It should be noted that columns are available that can be used at high pH to analyze the ion-suppressed base
(non-ionized).

For more information see the CHROMacademy module - Column Chemistry.

 

The unwanted secondary silanol retention may be reduced (or even eliminated) by the addition of a small (sterically), highly surface active base such as triethylamine (TEA), piperazine, N,N,N’,N’-tetramethylethylenediamine (TMEDA), or dimethyloctylamine (DMOA).  These bases interact with the surface silanol species in preference to the analyte molecule and are called ‘sacrificial bases’.  They are added to the mobile phase in sufficient concentration to ensure that the silica surface is fully deactivated at all times.  The interaction of TEA with the silica surface is shown in Figure 5.

Figure 5: Use of a sacrificial base.

The use of both triethylamine and high mobile phase pH has been used to improve peak shape for the separation of antihistamine analytes (Figure 6).  At high mobile phase pH values (i.e. 2 pH units above the pKa of the analyte) the analyte will be non-ionized (neutral) and there will be no interaction with the silica surface silanol groups, reducing any peak tailing.  When a mixture of analytes with varying pKa values (i.e. the separation of the antihistamines, Figure 6) are analyzed the use of increased mobile phase pH may not render all analytes neutral, therefore, TEA (or another sacrificial base) can also be used to interact with the surface silanol species and improve peak shape. 

The column used in this particular separation has a bidentate ligand structure which acts to protect the silica surface from hydrolysis at high pH.  Most manufacturers have columns that can be used at extremes of pH.

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Figure 6: Improving peak shape for ionizable analytes using high pH and triethylamine as a mobile phase modifier.
 

Ion pair reagents can be used when other methods such as reversed phase and ion suppression techniques have not been successful.  Samples containing both anionic and cationic components have one type ‘masked’ by the ion pair reagent and the other suppressed by pH.  This is a useful technique if the pKa of sample analytes are not similar.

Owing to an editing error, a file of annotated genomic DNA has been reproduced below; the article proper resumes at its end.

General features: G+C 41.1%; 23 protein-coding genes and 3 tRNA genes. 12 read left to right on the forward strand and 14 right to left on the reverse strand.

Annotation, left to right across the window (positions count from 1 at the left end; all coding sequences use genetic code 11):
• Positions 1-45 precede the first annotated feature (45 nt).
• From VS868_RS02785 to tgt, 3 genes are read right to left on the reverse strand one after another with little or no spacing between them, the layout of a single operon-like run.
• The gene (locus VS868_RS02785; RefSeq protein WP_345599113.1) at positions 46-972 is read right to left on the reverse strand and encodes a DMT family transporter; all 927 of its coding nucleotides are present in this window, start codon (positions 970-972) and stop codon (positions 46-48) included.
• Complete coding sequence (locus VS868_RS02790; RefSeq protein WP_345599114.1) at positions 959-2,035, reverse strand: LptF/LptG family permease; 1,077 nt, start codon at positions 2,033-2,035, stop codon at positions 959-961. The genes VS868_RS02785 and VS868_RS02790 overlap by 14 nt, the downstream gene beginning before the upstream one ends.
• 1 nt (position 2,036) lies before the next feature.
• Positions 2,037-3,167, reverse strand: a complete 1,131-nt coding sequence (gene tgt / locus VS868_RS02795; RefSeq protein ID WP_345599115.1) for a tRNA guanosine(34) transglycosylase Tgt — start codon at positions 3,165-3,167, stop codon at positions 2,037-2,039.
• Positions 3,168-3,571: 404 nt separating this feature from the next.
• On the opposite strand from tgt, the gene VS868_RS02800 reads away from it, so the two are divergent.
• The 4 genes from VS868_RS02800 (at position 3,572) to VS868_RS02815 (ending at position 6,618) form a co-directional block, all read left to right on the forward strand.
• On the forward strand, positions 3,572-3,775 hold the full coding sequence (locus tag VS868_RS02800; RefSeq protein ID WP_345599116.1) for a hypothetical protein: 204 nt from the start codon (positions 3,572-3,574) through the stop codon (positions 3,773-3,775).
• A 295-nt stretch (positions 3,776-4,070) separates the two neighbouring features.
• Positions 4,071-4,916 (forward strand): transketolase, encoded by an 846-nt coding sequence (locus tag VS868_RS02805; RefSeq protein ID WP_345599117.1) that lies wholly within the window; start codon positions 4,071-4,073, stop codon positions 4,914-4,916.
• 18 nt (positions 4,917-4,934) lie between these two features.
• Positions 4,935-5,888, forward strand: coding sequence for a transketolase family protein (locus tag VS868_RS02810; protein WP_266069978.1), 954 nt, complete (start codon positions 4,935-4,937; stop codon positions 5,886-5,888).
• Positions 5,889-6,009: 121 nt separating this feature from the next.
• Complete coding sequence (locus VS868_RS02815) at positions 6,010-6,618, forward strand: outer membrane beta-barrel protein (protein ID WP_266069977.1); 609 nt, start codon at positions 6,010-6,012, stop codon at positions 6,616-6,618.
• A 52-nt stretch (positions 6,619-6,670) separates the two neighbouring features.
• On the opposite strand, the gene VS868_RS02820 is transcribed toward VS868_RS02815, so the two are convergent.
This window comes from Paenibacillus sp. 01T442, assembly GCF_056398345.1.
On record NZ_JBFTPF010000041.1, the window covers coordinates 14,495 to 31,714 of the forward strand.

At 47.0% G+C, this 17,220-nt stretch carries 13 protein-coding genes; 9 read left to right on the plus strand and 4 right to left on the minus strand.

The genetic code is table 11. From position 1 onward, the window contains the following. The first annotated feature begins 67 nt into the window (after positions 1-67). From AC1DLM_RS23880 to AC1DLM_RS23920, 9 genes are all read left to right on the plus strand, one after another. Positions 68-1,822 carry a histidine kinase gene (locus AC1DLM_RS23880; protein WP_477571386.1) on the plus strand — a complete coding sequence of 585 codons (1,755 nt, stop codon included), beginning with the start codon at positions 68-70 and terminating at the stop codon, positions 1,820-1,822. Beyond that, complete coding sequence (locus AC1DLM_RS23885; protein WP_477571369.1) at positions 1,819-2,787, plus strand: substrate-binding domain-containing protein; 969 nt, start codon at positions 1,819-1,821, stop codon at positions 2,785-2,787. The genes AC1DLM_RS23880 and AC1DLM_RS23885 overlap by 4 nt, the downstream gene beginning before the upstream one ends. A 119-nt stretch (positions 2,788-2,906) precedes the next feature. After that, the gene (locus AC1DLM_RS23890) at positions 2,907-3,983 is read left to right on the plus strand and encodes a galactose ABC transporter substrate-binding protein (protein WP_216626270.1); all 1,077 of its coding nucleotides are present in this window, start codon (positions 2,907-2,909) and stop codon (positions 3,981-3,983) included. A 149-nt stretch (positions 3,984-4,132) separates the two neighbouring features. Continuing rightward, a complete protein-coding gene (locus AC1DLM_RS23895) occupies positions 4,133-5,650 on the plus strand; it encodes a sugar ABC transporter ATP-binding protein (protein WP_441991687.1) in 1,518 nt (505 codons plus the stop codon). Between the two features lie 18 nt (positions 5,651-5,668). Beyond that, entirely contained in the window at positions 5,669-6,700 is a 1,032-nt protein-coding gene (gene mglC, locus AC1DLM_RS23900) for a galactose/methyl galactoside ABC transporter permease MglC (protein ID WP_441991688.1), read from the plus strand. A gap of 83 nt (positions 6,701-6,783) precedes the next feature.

For example:

  • Tetrabutylammonium phosphate +N(C4H9)4 at pH 7.5 forms strong ion pair with acids, the pH suppresses weak base ions (for bases with pKa ~5.5)

  • Alkylsulfonic acids -SO3(CH2)nCH3 (n = 4-7) at pH 3.5 forms ion pairs with bases and weak acids (with pKa ~5.5) are suppressed by pH

  • Trifluoroacetic acid (TFA) forms ion pairs with bases

The mechanisms by which ion pair reagents are thought to operate by are: 
1) The analyte is paired in solution with the ion pair reagent and the neutral complex undergoes partition interactions with the stationary phase or
2) The ion pair reagent populates the hydrophobic surface and the analyte molecules undergo an ion exchange reaction.  This method is generally accepted as the primary mode of ion pair retention.

Some disadvantages of ion pair reagents are the long equilibration times that are required (> 100 column volumes).  Ion pair reagents are notoriously difficult to remove from the column, therefore, it is recommended that a guard column or dedicated column is used for ion pair applications.  Ion pair reagents, along with irreversibly modifying the stationary phase, will drastically reduce the column lifetime.  Finally, ion pair reagents are not generally suitable for LC-MS work as they will suppress ion formation and reduce sensitivity.  There are, however, alternative approaches that can be used with LC-MS such as HILIC and mixed mode stationary phases.

Further information on:

Ion Pair Chromatography

HILIC and Mixed Mode Chromatography